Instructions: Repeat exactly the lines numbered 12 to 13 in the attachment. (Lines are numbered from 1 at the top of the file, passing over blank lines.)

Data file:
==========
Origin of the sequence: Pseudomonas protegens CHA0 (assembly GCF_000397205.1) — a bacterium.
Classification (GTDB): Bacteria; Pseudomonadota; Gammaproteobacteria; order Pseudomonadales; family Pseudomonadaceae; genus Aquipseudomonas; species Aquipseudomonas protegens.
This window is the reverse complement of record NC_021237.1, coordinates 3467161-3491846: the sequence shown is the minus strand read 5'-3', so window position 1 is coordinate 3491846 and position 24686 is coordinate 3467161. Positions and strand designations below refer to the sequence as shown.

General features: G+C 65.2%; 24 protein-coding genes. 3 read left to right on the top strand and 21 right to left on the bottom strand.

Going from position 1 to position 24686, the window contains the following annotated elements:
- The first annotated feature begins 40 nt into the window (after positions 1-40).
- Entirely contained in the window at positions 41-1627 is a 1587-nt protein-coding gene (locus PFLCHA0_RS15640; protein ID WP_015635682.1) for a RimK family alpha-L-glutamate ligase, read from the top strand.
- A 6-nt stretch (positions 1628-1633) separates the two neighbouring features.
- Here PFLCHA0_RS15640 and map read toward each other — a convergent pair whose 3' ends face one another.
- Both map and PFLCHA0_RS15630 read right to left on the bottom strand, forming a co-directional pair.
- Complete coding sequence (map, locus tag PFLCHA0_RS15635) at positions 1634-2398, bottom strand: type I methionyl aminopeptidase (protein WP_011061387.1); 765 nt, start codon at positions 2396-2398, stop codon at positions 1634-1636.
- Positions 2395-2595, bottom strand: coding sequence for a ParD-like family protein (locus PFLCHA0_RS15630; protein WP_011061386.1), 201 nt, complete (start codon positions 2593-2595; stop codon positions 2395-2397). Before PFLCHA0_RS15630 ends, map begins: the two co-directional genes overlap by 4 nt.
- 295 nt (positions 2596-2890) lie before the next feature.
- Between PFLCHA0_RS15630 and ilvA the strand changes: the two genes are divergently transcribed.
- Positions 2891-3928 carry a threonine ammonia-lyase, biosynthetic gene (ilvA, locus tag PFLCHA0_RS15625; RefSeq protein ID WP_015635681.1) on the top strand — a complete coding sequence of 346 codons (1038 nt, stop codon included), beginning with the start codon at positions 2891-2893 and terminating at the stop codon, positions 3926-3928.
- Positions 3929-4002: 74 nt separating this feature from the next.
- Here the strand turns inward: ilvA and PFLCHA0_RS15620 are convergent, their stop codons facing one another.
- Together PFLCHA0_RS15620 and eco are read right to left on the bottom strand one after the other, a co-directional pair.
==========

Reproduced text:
- Positions 2395-2595, bottom strand: coding sequence for a ParD-like family protein (locus PFLCHA0_RS15630; protein WP_011061386.1), 201 nt, complete (start codon positions 2593-2595; stop codon positions 2395-2397). Before PFLCHA0_RS15630 ends, map begins: the two co-directional genes overlap by 4 nt.
- 295 nt (positions 2596-2890) lie before the next feature.